1936, U.S. colloquial, from curve (n.) + facetious use of -aceous, the Modern Latin botanical suffix meaning "of a certain kind." First recorded reference is in "Screen Book" magazine, writing of Mae West.
1690s, "curved line, a continuous bending without angles," from curve (v.). With reference to the female figure (usually plural, curves), from 1862; in reference to statistical graphs, by 1854; as a type of baseball pitch that does not move in a straight line, from 1879. An old name for it was slow. "Slows are balls simply tossed to the bat with a line of delivery so curved as to make them almost drop on the home base." [Chadwick's Base Ball Manual, 1874]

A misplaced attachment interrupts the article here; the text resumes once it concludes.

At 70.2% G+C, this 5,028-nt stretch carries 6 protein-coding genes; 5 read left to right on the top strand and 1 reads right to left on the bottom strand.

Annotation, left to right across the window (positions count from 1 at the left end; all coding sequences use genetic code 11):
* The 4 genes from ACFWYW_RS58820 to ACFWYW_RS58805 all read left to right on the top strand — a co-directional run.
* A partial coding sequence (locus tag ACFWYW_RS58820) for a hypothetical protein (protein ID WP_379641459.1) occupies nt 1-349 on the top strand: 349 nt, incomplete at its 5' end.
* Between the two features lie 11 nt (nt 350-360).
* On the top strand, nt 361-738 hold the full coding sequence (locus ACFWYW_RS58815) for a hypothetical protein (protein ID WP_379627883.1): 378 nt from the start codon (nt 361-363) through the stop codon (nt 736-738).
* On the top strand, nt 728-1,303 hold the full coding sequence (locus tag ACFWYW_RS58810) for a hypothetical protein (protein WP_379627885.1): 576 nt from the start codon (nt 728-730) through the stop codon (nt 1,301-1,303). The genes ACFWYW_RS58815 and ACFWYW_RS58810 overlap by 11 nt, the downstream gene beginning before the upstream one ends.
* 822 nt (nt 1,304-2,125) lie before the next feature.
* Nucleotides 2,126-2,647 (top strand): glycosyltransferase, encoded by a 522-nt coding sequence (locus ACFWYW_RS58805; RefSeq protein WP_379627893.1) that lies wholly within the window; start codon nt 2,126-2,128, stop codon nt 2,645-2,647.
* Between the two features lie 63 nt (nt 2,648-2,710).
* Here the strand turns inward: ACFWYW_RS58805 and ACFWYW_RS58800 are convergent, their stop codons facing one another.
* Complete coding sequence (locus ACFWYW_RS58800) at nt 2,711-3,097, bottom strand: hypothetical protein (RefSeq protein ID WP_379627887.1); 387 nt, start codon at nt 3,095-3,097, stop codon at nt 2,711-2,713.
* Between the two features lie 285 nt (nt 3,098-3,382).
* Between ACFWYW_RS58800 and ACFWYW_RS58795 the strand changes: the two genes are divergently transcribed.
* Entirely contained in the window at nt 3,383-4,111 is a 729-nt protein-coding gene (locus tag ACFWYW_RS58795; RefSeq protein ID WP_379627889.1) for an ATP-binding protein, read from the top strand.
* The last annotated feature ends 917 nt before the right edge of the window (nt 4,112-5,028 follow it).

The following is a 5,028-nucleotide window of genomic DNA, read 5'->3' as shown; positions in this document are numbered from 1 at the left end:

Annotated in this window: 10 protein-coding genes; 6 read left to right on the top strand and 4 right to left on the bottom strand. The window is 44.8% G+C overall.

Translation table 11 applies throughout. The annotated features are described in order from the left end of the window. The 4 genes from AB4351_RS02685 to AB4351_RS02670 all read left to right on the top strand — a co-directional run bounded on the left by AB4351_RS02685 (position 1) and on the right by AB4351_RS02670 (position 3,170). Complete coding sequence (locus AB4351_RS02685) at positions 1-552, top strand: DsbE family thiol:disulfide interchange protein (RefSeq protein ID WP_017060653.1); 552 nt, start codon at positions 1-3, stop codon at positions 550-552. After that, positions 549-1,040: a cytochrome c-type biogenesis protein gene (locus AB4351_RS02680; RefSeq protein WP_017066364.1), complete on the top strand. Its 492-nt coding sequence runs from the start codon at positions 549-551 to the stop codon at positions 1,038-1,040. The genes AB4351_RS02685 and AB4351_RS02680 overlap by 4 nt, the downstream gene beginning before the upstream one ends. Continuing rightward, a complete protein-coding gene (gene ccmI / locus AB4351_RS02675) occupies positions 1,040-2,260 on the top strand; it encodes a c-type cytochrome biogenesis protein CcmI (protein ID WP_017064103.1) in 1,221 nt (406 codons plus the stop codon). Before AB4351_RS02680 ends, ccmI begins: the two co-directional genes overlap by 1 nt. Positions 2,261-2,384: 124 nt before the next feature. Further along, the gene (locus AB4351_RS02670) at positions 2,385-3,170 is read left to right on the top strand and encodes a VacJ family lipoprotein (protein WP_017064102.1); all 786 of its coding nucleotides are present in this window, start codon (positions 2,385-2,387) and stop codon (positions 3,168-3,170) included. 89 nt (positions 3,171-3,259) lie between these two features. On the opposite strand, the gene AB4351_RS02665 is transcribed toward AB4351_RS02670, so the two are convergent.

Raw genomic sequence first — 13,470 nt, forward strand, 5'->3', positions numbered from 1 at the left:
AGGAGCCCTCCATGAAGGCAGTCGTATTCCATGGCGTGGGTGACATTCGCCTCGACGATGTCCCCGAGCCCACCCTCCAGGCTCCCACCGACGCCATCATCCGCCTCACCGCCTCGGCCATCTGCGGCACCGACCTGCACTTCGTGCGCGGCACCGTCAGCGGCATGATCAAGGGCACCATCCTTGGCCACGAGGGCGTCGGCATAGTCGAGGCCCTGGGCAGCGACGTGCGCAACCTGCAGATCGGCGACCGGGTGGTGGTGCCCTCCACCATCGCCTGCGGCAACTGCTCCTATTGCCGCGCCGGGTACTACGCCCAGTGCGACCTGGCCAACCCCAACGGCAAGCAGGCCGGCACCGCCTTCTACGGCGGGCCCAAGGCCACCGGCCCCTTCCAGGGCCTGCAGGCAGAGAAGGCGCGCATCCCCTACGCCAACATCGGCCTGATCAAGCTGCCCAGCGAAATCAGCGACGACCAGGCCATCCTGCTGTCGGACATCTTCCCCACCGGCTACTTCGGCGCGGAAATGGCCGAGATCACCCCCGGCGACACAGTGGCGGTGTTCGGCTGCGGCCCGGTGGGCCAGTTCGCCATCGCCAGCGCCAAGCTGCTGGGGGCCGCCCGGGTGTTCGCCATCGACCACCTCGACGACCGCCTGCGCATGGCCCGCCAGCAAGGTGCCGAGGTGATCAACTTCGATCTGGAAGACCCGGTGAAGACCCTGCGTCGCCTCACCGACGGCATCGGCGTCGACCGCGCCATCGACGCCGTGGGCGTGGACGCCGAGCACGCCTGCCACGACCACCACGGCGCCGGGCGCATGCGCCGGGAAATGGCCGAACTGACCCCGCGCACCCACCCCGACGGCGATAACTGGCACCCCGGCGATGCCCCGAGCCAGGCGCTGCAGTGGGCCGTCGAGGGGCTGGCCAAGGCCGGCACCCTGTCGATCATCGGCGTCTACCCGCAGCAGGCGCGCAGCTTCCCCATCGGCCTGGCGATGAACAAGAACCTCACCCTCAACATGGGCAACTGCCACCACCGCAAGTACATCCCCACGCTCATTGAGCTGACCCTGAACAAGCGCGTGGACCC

word-forming element denoting "belonging to, of the nature of," from Latin -aceus, enlarged form of adjectival suffix -ax (genitive -acis); see -acea. Especially in biology, "pertaining to X order of plants or animals."
<a href="https://www.etymonline.com/word/curvaceous">Etymology of curvaceous by etymonline</a>
Harper, D. (n.d.). Etymology of curvaceous. Online Etymology Dictionary. Retrieved $(datetime), from https://www.etymonline.com/word/curvaceous